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Willful Failure to Pay Taxes

Willful Failure to Pay Taxes

Federal law requires employers to withhold income, Social Security, and Medicare taxes from employee wages. When a company experiences financial distress, payments for these payroll or “trust fund” taxes may be temporarily postponed or deliberately ignored. It is important for any business owner to understand that willful failure to pay employee taxes can bring a costly lawsuit from the IRS.

A recent Sixth Circuit Court of Appeals decision along these lines is noteworthy.  Issued in July, 2018, the judge’s decision stresses the importance of ensuring that your company’s taxes remain current and confirms that a bankruptcy filing will not keep the IRS at bay.

Judgment on Payroll Taxes

The appeals court affirmed a district court decision granting the government’s motion for summary judgment against defendant “Hartman.” The appellate judge agreed with the previous court that Hartman had “willfully” failed to pay employee taxes for Spectrum Tool & Design, a company he co-owned with another party, “Ott.”

Apparently, Ott was assigned the task of ensuring that payroll taxes were paid, but he did not always do so after Spectrum experienced financial difficulties. Hartman became aware of the problem, but continued to delegate payroll responsibilities to Ott. Hartman’s reliance on Ott did not waver despite several ongoing red flags.

Eventually, Spectrum filed Chapter 11 bankruptcy, which was later converted to Chapter 7. Although a plan was in place to pay post-bankruptcy payroll taxes, some payments were still missed. Inexplicably, Hartman continued depending upon Ott for payroll obligations even after Ott was fired.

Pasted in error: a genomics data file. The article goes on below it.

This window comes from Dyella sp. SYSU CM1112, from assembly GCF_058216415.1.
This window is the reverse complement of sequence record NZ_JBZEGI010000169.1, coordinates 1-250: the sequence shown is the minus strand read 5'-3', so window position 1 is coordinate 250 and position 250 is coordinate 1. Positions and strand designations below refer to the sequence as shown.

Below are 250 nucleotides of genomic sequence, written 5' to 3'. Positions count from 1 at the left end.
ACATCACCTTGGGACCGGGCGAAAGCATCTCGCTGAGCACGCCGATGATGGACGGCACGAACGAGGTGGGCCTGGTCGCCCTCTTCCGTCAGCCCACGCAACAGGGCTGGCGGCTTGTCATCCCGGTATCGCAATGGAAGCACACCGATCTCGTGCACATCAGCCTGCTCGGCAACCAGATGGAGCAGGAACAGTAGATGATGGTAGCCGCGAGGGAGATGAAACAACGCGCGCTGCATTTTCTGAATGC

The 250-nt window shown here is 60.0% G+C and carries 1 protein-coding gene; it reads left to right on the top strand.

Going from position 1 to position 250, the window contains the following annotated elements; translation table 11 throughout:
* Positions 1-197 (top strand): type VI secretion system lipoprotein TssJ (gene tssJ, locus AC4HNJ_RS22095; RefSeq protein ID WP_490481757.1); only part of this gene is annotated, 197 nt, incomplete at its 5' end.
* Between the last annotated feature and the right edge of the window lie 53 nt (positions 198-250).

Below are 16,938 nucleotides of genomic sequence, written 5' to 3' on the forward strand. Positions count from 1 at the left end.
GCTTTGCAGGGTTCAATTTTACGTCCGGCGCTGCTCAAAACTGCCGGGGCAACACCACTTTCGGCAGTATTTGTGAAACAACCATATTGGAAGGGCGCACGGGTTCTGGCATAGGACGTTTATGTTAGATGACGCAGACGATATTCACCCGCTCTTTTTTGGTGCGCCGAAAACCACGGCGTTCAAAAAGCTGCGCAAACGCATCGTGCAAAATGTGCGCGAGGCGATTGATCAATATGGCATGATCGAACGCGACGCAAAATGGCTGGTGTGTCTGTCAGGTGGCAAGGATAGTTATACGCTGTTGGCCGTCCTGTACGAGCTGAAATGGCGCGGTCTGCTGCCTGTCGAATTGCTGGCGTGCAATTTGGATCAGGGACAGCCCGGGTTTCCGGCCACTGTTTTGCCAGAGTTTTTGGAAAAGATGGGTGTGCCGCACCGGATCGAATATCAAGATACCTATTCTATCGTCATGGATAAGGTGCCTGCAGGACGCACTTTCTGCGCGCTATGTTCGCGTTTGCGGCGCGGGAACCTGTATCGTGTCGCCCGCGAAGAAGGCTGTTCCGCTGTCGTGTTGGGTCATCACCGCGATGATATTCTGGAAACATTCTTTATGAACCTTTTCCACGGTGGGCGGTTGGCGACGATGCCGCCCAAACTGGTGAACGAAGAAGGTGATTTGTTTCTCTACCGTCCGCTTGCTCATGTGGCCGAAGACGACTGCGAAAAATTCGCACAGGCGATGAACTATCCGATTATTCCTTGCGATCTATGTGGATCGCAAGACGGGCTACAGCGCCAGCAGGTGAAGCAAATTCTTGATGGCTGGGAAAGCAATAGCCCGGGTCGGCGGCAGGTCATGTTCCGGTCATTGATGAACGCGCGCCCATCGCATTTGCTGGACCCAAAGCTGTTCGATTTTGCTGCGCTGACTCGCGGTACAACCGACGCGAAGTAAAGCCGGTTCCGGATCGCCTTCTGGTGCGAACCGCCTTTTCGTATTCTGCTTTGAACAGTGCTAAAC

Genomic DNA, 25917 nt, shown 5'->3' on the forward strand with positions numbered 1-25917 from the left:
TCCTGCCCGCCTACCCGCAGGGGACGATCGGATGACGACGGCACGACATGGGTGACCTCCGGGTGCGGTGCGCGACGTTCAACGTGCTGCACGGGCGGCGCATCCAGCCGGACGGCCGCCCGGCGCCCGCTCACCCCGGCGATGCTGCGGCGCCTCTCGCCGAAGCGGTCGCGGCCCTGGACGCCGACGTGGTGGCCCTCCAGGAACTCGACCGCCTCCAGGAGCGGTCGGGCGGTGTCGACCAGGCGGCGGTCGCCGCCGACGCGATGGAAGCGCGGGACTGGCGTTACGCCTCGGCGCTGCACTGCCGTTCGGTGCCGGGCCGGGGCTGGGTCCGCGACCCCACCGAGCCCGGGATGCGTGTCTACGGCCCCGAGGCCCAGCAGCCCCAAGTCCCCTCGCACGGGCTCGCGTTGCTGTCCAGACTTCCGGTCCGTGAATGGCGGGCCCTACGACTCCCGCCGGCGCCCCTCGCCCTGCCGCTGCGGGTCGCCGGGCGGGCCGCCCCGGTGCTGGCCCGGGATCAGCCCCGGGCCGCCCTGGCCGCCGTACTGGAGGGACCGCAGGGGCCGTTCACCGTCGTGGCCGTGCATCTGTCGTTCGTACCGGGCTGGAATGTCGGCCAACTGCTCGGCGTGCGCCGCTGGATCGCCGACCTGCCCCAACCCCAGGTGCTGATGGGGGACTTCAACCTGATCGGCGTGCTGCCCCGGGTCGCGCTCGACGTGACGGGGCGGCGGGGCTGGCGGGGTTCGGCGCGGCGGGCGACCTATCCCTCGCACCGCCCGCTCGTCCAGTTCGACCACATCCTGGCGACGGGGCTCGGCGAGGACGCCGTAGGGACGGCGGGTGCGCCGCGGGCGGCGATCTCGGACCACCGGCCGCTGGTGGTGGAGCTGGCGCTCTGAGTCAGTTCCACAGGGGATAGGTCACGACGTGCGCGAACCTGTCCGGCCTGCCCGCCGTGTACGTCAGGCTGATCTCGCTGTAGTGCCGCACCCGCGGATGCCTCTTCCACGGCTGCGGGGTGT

A “Reckless” Mistake

The Circuit Court’s decision cited case law stating, “A responsible person may willfully fail to pay taxes in one of two ways. He may know that the company did not pay the taxes. Or he may ‘deliberately or recklessly disregard[] facts and known risks that the taxes were not being paid.’” citing Calderone v. United States, 799 F.2d 254, 260 (6th Cir. 1986).

The Court affirmed that Hartman had recklessly disregarded an “obvious risk” that the taxes were not being reliably paid. Since he was found to have acted recklessly, there was no need to determine whether or not he actually knew taxes were not paid. Hartman was held responsible for payment of Spectrum’s unpaid payroll taxes.

Bankruptcy and the IRS

The fact is, although some federal income taxes can be discharged in Chapter 7, payroll taxes can never be purged in bankruptcy. For this reason, payroll taxes should remain a priority if your business is struggling. Being up-front with Uncle Sam and negotiating terms is your wisest course of action in this circumstance. In some cases, you may be able to arrange an IRS repayment plan or offer in compromise, which can reduce the amount of taxes owed.

Note that personal income tax can potentially be eliminated in bankruptcy court. Necessary factors for this option include the presence of an existing tax return filed and the absence of evidence of willful evasion or tax fraud. It’s important to understand that you cannot discharge a federal tax lien that was filed before you file for bankruptcy. For this reason, it is best to act quickly to avoid IRS action on unpaid income tax balances.

Are you struggling with a business or personal tax problem?  Please don’t hesitate to seek assistance from the attorneys at Bunch & Brock. We offer solutions and a clear pathway forward.